Robust and powerful, the Rottweiler is happiest when given a job to perform. His intelligence, endurance and willingness to work make him suitable as a police dog, herder, service dog, therapy dog, obedience competitor and devoted companion. An inherent protector, the Rottweiler is self-confident and responds quietly and with a wait-and-see attitude to influences in his environment. He must be medium in size and his coat is black with rust to mahogany markings.
- Personality: Reserved with strangers and affectionate and loyal with his family.
- Energy Level: The Rottie needs at least two solid workouts daily; he would really appreciate it if these always included you!
- Good with Children: Better with Supervision
- Good with other Dogs: With Supervision
- Shedding: Seasonal
- Grooming: Occasional
- Trainability: Responds Well
- Height: 24-27 inches (male), 22-25 inches (female)
- Weight: 110-130 pounds (male), 77-110 pounds (female)
- Life Expectancy: 8-10 years
- Barking Level: Barks When Necessary
The origin of the Rottweiler is not a documented record. Once this is recognized, actual history tempered by reasonable supposition indicates the likelihood he is descended from one of the drover dogs indigenous to ancient Rome.This drover dog has been described by various accredited sources as having been of the Mastiff-type-a dependable, rugged, willing worker, possessed of great intelligence, and a strong guarding instinct.
The ideal Rottweiler is a medium large, robust and powerful dog, black with clearly defined rust markings. His compact and substantial build denotes great strength, agility and endurance. Dogs are characteristically more massive throughout with larger frame and heavier bone than bitches. Bitches are distinctly feminine, but without weakness of substance or structure.
TRAINING AND TEMPERAMENT
No one told him that he’s not a toy breed, so at some point he’s going to plop onto your lap for a cuddle. Because of his original job as a super-smart and confident guardian, though, you’ll need to put in the time to train him and teach him solid social skills and harness his natural territorial instincts in a positive way. He has to know that you’re in charge, even if he is twice your size. Your hard work will be rewarded with a loyal, loving best friend.
NUTRITION AND FEEDING
Depending on the size of your dog as an adult you are going to want to feed them a formula that will cater to their unique digestive needs through the various phases of their life. Many dog food companies have breed-specific formulas for small, medium, large and giant breeds.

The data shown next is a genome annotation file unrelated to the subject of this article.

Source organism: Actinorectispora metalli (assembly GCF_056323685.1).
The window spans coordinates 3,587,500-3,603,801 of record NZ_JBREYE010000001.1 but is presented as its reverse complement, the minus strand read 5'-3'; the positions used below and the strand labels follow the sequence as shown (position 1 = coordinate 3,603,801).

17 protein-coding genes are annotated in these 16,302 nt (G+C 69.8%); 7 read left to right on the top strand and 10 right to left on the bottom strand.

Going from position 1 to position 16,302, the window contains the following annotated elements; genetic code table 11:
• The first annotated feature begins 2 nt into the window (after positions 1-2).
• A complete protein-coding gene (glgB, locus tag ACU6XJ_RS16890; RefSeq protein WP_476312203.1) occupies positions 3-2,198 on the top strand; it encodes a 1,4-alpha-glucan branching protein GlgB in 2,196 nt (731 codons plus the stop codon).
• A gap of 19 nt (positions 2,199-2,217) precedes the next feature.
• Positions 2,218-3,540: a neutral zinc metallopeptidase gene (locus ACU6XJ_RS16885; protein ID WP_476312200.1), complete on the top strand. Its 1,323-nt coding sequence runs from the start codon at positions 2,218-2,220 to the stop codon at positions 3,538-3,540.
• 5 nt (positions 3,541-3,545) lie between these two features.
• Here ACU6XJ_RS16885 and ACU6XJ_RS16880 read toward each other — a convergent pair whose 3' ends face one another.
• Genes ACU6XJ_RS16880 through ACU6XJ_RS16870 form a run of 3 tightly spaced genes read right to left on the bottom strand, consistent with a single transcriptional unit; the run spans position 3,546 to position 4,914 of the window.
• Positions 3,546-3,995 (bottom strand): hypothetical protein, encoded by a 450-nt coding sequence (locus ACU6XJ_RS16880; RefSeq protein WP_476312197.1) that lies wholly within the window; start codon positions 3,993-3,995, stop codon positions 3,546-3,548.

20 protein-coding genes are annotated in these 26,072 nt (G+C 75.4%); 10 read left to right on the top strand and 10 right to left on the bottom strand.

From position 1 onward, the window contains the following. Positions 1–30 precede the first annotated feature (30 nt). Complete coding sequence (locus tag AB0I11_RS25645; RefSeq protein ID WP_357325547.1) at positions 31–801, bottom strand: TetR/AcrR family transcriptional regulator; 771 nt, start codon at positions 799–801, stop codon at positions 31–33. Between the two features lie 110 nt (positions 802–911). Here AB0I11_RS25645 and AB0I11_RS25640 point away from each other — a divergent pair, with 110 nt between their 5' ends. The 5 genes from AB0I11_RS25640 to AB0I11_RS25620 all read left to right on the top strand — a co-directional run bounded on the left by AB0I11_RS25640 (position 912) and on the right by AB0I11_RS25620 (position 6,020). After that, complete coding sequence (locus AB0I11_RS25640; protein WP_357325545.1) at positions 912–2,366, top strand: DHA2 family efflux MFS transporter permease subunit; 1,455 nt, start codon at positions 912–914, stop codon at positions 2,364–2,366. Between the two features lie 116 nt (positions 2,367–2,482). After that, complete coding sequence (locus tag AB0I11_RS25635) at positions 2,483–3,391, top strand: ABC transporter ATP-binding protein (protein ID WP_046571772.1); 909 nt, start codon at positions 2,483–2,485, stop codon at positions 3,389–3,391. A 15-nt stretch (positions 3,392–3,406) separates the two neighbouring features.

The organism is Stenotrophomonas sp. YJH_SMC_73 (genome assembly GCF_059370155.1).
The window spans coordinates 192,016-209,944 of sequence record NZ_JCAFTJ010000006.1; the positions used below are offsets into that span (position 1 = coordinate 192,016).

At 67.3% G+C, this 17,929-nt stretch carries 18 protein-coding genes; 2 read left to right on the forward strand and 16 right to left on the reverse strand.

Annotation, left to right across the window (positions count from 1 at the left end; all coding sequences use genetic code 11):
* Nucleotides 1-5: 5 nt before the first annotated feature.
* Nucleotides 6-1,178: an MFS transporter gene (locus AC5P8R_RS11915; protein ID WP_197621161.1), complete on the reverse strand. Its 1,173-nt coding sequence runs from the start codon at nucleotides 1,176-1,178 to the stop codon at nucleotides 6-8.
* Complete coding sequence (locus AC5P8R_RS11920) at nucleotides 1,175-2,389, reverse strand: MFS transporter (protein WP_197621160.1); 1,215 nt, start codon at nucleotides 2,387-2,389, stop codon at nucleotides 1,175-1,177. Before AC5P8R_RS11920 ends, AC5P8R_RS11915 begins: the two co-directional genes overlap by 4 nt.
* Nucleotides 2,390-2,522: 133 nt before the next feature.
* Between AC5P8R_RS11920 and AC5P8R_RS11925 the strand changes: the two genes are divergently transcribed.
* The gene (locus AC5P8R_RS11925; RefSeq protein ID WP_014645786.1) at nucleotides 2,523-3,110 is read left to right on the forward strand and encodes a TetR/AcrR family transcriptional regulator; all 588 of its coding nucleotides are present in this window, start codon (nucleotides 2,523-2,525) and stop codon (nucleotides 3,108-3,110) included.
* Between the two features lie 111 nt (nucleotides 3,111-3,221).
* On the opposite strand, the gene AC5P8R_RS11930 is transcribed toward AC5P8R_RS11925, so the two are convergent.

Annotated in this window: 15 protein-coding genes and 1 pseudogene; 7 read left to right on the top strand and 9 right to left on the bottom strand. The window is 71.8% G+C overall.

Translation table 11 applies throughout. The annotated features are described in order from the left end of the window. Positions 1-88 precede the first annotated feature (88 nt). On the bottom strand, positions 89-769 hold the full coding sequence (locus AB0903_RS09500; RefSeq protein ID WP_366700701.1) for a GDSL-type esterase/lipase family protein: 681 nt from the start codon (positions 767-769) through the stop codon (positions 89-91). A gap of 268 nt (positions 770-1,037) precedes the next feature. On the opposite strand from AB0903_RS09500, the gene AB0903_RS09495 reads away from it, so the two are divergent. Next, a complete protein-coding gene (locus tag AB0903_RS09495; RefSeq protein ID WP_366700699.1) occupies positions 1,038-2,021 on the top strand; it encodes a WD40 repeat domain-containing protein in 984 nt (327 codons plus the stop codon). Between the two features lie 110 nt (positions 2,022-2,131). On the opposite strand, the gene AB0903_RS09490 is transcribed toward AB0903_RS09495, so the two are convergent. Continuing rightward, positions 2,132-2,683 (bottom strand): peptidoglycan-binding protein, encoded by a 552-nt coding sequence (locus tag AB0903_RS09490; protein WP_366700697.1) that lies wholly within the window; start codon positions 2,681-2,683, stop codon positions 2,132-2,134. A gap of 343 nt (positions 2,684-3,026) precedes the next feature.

The Rottie is a large all breed and has a lifespan of 10 to 12 years. What you feed your dog is an individual choice, but working with your veterinarian and/or breeder will be the best way to determine frequency of meals as a puppy and the best adult diet to increase his longevity. Clean, fresh water should be available at all times.
COAT AND GROOMING
Grooming can be a wonderful bonding experience for you and your pet. Their strong fast-growing nails should be trimmed regularly with a nail clipper or grinder to avoid overgrowth, splitting and cracking. Their ears should be checked regularly to avoid a buildup of wax and debris which can result in an infection. Teeth should be brushed regularly.
ENERGY AND EXERCISE
Obedience training, preferably to include group participation, is mandatory at an early age and should be on-going throughout the life of the dog. Rottweilers love to show off and please their owners. Be certain to select an instructor who has knowledge and understanding of the breed, one who practices reasonable training methods. The personality of the Rottweiler may range from very friendly to very reserved. It is not uncommon for them to behave in a clownish manner toward family and friends. Frequently, the Rottweiler will follow its owner from room to room, preferring to keep its favorite person in view. For this reason, and many others, Rottweilers do not thrive in a kennel environment. Although a fenced yard is a must for the dog to safely experience some freedom of movement, no Rottweiler should spend all its time alone, banished from the family.
Like all breeds there may be some health issues. Rottweilers are subject to some genetic problems that can be passed on to any puppies they produce. Such defects include hip and elbow dysplasia (a malformation of the joint that can be crippling), several eye problems, bleeding disorders, heart defects and cancer.Some dogs may be faced with these health challenges in their lives, but the majority of Rottweilers are healthy dogs.